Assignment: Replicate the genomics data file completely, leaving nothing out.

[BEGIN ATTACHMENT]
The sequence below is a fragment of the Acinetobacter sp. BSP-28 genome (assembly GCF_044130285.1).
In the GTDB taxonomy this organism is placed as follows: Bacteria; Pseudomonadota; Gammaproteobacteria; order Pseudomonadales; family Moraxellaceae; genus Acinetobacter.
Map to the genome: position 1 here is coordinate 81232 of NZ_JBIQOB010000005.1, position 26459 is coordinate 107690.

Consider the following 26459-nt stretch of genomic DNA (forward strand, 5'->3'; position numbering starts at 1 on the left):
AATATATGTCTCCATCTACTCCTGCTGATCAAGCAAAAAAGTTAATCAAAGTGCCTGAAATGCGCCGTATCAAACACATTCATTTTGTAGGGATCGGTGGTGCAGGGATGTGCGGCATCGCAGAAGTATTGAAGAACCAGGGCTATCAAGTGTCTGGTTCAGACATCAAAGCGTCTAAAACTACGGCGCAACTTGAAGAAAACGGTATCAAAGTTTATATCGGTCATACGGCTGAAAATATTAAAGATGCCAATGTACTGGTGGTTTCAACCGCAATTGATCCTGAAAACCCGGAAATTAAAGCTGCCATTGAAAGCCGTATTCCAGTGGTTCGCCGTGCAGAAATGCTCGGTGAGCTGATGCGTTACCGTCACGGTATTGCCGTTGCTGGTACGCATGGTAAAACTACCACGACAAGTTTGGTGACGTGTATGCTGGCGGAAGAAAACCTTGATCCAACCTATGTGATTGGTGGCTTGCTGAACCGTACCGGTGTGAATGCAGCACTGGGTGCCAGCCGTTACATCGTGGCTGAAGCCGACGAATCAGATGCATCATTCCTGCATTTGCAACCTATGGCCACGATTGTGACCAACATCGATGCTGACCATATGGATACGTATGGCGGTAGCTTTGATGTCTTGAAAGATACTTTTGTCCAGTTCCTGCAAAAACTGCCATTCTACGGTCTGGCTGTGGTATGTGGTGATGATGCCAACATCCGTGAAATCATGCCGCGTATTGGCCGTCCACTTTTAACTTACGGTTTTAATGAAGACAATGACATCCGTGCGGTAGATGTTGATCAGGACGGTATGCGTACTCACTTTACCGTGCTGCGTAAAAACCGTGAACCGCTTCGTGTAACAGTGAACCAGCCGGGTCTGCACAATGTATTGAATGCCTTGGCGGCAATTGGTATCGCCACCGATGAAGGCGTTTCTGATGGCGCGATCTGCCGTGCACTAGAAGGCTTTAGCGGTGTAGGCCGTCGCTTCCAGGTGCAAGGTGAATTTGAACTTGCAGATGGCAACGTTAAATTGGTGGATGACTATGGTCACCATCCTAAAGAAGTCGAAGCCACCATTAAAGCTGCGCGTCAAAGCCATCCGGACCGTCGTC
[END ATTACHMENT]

The sequence below is a fragment of the Acinetobacter sp. BSP-28 genome (assembly GCF_044130285.1).
In the GTDB taxonomy this organism is placed as follows: Bacteria; Pseudomonadota; Gammaproteobacteria; order Pseudomonadales; family Moraxellaceae; genus Acinetobacter.
Map to the genome: position 1 here is coordinate 81232 of NZ_JBIQOB010000005.1, position 26459 is coordinate 107690.

Consider the following 26459-nt stretch of genomic DNA (forward strand, 5'->3'; position numbering starts at 1 on the left):
AATATATGTCTCCATCTACTCCTGCTGATCAAGCAAAAAAGTTAATCAAAGTGCCTGAAATGCGCCGTATCAAACACATTCATTTTGTAGGGATCGGTGGTGCAGGGATGTGCGGCATCGCAGAAGTATTGAAGAACCAGGGCTATCAAGTGTCTGGTTCAGACATCAAAGCGTCTAAAACTACGGCGCAACTTGAAGAAAACGGTATCAAAGTTTATATCGGTCATACGGCTGAAAATATTAAAGATGCCAATGTACTGGTGGTTTCAACCGCAATTGATCCTGAAAACCCGGAAATTAAAGCTGCCATTGAAAGCCGTATTCCAGTGGTTCGCCGTGCAGAAATGCTCGGTGAGCTGATGCGTTACCGTCACGGTATTGCCGTTGCTGGTACGCATGGTAAAACTACCACGACAAGTTTGGTGACGTGTATGCTGGCGGAAGAAAACCTTGATCCAACCTATGTGATTGGTGGCTTGCTGAACCGTACCGGTGTGAATGCAGCACTGGGTGCCAGCCGTTACATCGTGGCTGAAGCCGACGAATCAGATGCATCATTCCTGCATTTGCAACCTATGGCCACGATTGTGACCAACATCGATGCTGACCATATGGATACGTATGGCGGTAGCTTTGATGTCTTGAAAGATACTTTTGTCCAGTTCCTGCAAAAACTGCCATTCTACGGTCTGGCTGTGGTATGTGGTGATGATGCCAACATCCGTGAAATCATGCCGCGTATTGGCCGTCCACTTTTAACTTACGGTTTTAATGAAGACAATGACATCCGTGCGGTAGATGTTGATCAGGACGGTATGCGTACTCACTTTACCGTGCTGCGTAAAAACCGTGAACCGCTTCGTGTAACAGTGAACCAGCCGGGTCTGCACAATGTATTGAATGCCTTGGCGGCAATTGGTATCGCCACCGATGAAGGCGTTTCTGATGGCGCGATCTGCCGTGCACTAGAAGGCTTTAGCGGTGTAGGCCGTCGCTTCCAGGTGCAAGGTGAATTTGAACTTGCAGATGGCAACGTTAAATTGGTGGATGACTATGGTCACCATCCTAAAGAAGTCGAAGCCACCATTAAAGCTGCGCGTCAAAGCCATCCGGACCGTCGTC